Russell | Sir | Frederick Stratten | 1897-1984 | marine biologist

Biographical Information

Occupation, Sphere of Activity

Frederick Stratten Russell pioneered the measurements of fish stocks that made possible the control of over-fishing by quotas. His earliest experiences were of the sea - boats, fossils-hunting, fishing and the local fisheries of Cornwall were the scenes of his childhood, and the sea lochs of the north west coast of Scotland where he was the first to notice the decline in fish numbers. Russell's schoolteacher father taught him Latin, Greek and watercolour painting - skills of value to him in his later scientific work.

During World War I he was an aerial observer and the photographs he took whilst suspended beneath the fuselage of the aircraft at a height of 18-20,000 feet are amongst the more famous of the 1st World War. He was decorated for gallantry and skill, and he described his wartime experiences as enjoyable, exciting and a time of great camaraderie.

At Cambridge after the war he developed an interest in marine biology, and worked in Egypt for two years, before returning to the Marine Biological Association Laboratory at Plymouth in 1924. During World War II Russell joined RAF intelligence where his work was 'unfailingly skilful and imaginative' in constructing evidence of enemy bombing strategy. Despite many offers of academic jobs, Russell preferred after the War to stay at the Plymouth Laboratory. His benevolent and astute care initiated a 'golden age' for the Laboratory as a multidisciplinary international centre of excellence where oceanographers and marine biologists worked with chemists and plant and animal physiologists. Increased funding allowed the installation of seawater tanks, an expanded library and well-equipped vessels. Russell's technical knowledge of seafaring, commercial fishery, photography and minesweeping as well as statistics and his experimental skills enabled him to investigate the complex interplay of temperature, depth, light, sea currents, diurnal variation, life and breeding cycles and the distribution of plankton. His studies enabled him to draw up a plankton map of the UK waters - an invaluable tool in fishing policy. Russell's other field of research was the life cycle and taxonomy of medusae (jellyfish).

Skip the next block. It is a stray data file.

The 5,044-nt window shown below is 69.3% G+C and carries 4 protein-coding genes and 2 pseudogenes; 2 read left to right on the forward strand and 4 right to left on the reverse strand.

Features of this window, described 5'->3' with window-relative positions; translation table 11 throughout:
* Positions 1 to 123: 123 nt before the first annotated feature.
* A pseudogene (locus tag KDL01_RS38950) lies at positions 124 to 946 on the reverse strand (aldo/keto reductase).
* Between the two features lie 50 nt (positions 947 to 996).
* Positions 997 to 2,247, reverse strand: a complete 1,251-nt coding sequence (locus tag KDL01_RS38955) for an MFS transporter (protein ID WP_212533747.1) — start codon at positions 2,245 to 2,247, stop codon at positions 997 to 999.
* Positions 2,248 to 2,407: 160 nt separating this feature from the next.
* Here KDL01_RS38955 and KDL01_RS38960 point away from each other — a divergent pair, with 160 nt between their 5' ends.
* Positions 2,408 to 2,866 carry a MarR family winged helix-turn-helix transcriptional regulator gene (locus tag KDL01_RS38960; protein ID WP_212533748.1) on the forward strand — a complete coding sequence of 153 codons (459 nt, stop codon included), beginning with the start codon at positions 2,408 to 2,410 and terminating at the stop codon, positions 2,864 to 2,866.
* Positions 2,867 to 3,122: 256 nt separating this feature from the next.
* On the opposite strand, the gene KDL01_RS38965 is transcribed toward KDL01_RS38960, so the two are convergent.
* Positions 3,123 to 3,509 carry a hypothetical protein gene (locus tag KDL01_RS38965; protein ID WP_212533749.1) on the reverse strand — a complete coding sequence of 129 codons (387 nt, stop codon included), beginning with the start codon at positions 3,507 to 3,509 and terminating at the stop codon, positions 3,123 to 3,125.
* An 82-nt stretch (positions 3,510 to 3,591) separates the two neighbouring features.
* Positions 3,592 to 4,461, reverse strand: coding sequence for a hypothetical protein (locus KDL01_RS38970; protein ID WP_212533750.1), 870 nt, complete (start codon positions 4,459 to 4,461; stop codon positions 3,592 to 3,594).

As a student Russell was influenced by the Norwegian oceanographer, Johan Hjort who gave him his first appointment in Egypt. His old teacher and Director of the Laboratory, Dr. E.J. Allen, initiated his career at the Plymouth Laboratory. Russell collaborated with Maurice Yonge, on the publication of the first successful popular description of marine biology (1928), and in the same year they joined the Great Barrier Reef Expedition. Russell had many other collaborators after the War: W.R.G. Atkins, H.W. Harvey, Marie Lebour and L.H.N. Cooper. He encouraged much important research at Plymouth, e.g., O.E. Lowenstein's work in experimental zoology, and A.L. Hodgkin and A.F. Huxley's neurophysiology work received the Nobel Prize. His wife, Gweneth died in 1978. His only child, William was born in 1938.

Other Significant Information

Notable publications:

159 publications largely in journals. His monographs are:

The seas: an introduction to the study of life in the sea, (1928)

The Medusae of the British Isles, vol. 1, ( 1953)

The Medusae of the British Isles, vol. 2, ( 1970)

The eggs and planktonic stages of British marine fishes, (1976)

Honours, Qualifications and Appointments

Appointed chairman of several government councils, and honorary member of several learned societies and institutions. He was also awarded four honorary degrees.

1928-1929: Appointed member, Great Barrier Reef Expedition

1938: Elected Fellow of Royal Society

1945-1965: Appointed Director, Plymouth Laboratory, Marine Biological Association

1955: Awarded CBE

1965: Awarded Knighthood


List of sources for the biographical information:

Denton, EJ, Biographical Memoirs of Fellows of the Royal Society, vol. 32 pp 461-493, (London1986)

Cartage, (, 2002)